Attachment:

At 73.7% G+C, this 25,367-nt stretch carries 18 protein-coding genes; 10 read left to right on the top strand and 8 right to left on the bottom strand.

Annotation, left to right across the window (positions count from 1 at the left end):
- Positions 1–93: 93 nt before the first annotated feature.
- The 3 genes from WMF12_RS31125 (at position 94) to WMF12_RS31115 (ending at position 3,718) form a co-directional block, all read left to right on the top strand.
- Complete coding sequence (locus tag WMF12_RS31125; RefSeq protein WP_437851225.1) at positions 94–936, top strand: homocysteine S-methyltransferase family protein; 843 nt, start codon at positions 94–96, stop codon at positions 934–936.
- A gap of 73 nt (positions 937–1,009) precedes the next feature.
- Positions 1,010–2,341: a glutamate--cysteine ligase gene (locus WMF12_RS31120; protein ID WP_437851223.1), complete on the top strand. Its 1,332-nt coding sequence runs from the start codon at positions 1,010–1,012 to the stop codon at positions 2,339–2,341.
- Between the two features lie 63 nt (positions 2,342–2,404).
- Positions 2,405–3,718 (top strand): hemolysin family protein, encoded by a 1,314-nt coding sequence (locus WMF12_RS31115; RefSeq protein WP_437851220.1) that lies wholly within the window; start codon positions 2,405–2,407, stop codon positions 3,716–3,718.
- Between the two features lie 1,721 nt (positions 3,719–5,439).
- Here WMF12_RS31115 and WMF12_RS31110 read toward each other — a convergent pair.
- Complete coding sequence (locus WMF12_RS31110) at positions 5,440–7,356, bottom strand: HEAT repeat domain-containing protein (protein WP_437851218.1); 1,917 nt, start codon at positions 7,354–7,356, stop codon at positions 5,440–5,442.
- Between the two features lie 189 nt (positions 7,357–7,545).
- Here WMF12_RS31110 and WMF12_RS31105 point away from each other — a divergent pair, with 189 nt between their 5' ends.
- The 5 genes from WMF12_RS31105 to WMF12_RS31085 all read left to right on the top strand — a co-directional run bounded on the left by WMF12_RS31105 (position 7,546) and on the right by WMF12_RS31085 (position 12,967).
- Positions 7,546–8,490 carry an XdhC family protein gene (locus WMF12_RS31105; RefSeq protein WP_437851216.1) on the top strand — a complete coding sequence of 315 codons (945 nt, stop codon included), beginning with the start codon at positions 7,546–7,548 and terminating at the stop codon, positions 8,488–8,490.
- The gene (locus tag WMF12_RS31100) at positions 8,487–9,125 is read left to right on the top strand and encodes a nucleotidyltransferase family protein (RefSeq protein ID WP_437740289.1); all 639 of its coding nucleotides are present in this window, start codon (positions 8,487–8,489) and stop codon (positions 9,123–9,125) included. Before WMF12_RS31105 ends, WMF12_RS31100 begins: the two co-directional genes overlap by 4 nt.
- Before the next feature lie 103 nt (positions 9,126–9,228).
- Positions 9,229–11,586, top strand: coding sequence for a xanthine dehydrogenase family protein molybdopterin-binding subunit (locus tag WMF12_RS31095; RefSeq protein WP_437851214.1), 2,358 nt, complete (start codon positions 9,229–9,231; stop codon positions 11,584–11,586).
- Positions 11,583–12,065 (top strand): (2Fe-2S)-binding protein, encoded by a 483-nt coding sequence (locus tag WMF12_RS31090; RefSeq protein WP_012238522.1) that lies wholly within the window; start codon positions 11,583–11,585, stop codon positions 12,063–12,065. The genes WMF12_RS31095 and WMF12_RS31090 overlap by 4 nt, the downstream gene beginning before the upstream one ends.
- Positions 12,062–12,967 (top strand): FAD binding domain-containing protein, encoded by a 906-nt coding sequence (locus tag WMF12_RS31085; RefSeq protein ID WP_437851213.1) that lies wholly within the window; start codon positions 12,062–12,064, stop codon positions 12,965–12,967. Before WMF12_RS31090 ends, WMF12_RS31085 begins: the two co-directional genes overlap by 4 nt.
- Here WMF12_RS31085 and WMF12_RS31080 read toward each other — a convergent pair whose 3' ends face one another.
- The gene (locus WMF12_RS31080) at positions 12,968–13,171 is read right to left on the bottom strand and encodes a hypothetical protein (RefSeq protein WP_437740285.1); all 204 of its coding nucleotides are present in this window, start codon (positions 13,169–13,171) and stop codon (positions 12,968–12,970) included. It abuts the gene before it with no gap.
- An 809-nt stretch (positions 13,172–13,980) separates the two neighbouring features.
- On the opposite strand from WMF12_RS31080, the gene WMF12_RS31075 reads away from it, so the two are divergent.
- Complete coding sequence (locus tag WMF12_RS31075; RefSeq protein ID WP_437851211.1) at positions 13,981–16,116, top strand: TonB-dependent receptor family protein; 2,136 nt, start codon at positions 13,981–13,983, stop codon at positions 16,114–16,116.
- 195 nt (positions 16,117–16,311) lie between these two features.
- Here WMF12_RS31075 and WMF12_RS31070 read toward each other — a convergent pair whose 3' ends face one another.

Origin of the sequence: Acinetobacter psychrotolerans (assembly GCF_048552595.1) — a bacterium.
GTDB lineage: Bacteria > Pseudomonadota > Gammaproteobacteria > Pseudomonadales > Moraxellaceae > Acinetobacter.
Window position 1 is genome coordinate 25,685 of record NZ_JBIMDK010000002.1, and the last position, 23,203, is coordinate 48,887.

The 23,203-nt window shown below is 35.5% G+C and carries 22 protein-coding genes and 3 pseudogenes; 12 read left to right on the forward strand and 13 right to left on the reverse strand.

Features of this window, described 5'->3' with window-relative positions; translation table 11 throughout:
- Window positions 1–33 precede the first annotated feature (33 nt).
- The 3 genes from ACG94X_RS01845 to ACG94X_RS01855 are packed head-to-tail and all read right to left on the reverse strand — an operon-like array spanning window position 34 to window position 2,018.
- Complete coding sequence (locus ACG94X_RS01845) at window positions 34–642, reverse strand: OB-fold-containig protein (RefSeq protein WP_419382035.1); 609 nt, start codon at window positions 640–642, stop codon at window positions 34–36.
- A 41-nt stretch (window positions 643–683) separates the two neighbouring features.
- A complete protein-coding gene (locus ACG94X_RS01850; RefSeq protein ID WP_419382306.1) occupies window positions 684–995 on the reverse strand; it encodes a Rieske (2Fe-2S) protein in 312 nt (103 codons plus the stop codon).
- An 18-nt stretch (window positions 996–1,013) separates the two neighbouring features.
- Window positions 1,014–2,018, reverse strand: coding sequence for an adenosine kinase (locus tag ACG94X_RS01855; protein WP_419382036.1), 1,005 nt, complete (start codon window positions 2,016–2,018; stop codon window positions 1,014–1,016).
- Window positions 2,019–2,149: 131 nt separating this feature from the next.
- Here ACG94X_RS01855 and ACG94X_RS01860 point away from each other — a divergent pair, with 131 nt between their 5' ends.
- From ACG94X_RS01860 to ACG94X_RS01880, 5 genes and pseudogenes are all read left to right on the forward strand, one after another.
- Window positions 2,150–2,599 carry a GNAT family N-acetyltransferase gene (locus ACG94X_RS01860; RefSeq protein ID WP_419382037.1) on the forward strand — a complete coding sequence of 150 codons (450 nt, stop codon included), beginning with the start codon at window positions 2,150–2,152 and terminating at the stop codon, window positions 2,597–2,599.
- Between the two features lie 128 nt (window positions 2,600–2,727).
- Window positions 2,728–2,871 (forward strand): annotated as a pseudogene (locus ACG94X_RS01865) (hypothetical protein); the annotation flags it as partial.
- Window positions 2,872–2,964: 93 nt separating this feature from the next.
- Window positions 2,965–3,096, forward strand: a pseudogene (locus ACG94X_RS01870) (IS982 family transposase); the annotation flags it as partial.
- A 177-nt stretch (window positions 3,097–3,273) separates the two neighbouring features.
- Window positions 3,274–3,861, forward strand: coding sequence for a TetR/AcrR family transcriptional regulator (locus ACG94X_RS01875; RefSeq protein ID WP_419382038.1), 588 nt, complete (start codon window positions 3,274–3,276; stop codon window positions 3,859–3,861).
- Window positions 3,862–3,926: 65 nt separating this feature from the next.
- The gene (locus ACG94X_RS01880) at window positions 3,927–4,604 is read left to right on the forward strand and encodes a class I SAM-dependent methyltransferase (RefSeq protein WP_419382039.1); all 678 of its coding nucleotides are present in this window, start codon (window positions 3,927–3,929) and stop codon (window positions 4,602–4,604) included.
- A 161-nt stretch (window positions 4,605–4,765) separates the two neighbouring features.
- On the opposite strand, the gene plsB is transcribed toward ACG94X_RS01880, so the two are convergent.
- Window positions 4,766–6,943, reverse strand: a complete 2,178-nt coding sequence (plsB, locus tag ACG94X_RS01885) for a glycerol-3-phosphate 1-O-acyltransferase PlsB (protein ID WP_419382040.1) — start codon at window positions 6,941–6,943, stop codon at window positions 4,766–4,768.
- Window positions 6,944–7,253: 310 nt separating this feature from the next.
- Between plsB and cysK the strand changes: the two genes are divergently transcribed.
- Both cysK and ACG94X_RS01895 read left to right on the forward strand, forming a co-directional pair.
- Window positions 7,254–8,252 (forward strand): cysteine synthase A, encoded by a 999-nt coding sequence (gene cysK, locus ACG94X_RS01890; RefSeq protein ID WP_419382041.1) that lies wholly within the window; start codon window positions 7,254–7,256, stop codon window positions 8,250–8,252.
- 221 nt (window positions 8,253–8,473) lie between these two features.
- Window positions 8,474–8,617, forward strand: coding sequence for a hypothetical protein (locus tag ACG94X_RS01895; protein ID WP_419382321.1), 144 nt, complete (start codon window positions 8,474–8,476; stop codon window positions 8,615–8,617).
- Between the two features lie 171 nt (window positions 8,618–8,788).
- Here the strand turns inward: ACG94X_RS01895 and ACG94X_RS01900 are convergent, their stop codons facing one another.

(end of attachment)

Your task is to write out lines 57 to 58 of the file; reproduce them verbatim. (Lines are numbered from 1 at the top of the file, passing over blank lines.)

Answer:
- Between plsB and cysK the strand changes: the two genes are divergently transcribed.
- Both cysK and ACG94X_RS01895 read left to right on the forward strand, forming a co-directional pair.